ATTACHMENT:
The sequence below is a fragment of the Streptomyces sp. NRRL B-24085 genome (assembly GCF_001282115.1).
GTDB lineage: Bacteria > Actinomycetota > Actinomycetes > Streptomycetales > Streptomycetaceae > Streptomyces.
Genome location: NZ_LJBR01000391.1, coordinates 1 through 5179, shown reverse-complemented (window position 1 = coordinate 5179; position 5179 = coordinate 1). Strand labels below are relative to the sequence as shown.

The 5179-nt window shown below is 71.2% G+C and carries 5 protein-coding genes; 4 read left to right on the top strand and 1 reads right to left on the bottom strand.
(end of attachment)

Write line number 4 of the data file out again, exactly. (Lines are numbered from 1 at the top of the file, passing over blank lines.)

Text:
The 5179-nt window shown below is 71.2% G+C and carries 5 protein-coding genes; 4 read left to right on the top strand and 1 reads right to left on the bottom strand.